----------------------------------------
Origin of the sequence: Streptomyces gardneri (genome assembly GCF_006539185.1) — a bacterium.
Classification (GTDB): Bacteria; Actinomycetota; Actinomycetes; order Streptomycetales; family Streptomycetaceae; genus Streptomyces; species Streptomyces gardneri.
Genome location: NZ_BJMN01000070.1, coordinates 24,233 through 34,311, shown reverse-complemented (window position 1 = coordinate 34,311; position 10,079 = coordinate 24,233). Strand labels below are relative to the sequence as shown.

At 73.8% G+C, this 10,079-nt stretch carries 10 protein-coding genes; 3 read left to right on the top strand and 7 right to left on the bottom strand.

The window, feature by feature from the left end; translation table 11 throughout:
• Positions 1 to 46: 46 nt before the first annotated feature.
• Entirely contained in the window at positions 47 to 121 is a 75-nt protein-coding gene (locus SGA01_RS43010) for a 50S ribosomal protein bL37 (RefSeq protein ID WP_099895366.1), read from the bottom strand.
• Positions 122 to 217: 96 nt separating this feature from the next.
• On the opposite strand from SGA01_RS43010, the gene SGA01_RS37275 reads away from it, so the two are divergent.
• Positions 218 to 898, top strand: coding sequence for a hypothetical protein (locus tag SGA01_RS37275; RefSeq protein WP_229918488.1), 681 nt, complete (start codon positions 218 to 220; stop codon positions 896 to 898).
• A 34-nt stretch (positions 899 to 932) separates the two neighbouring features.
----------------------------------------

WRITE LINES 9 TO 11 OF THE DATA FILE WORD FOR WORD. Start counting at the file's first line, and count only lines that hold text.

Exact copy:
• On the opposite strand from SGA01_RS43010, the gene SGA01_RS37275 reads away from it, so the two are divergent.
• Positions 218 to 898, top strand: coding sequence for a hypothetical protein (locus tag SGA01_RS37275; RefSeq protein WP_229918488.1), 681 nt, complete (start codon positions 218 to 220; stop codon positions 896 to 898).
• A 34-nt stretch (positions 899 to 932) separates the two neighbouring features.